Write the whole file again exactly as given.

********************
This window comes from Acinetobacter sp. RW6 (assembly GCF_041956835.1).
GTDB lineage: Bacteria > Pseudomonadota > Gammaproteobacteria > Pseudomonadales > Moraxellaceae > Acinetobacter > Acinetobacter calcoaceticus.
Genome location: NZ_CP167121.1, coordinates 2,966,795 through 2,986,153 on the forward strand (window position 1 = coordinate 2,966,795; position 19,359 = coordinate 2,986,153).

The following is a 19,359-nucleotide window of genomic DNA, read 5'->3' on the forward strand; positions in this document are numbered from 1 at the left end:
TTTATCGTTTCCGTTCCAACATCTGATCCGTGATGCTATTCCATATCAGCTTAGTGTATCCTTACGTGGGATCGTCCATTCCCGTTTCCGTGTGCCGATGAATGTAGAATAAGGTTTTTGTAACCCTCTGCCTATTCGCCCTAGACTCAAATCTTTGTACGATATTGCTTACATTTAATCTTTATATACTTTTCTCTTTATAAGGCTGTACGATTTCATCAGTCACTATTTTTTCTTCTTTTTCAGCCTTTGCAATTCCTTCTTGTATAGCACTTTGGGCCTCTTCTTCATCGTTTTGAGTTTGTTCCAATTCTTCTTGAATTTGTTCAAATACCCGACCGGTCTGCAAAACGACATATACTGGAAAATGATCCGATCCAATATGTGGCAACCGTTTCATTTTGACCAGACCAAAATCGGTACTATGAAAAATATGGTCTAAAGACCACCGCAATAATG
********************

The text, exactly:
This window comes from Acinetobacter sp. RW6 (assembly GCF_041956835.1).
GTDB lineage: Bacteria > Pseudomonadota > Gammaproteobacteria > Pseudomonadales > Moraxellaceae > Acinetobacter > Acinetobacter calcoaceticus.
Genome location: NZ_CP167121.1, coordinates 2,966,795 through 2,986,153 on the forward strand (window position 1 = coordinate 2,966,795; position 19,359 = coordinate 2,986,153).

The following is a 19,359-nucleotide window of genomic DNA, read 5'->3' on the forward strand; positions in this document are numbered from 1 at the left end:
TTTATCGTTTCCGTTCCAACATCTGATCCGTGATGCTATTCCATATCAGCTTAGTGTATCCTTACGTGGGATCGTCCATTCCCGTTTCCGTGTGCCGATGAATGTAGAATAAGGTTTTTGTAACCCTCTGCCTATTCGCCCTAGACTCAAATCTTTGTACGATATTGCTTACATTTAATCTTTATATACTTTTCTCTTTATAAGGCTGTACGATTTCATCAGTCACTATTTTTTCTTCTTTTTCAGCCTTTGCAATTCCTTCTTGTATAGCACTTTGGGCCTCTTCTTCATCGTTTTGAGTTTGTTCCAATTCTTCTTGAATTTGTTCAAATACCCGACCGGTCTGCAAAACGACATATACTGGAAAATGATCCGATCCAATATGTGGCAACCGTTTCATTTTGACCAGACCAAAATCGGTACTATGAAAAATATGGTCTAAAGACCACCGCAATAATG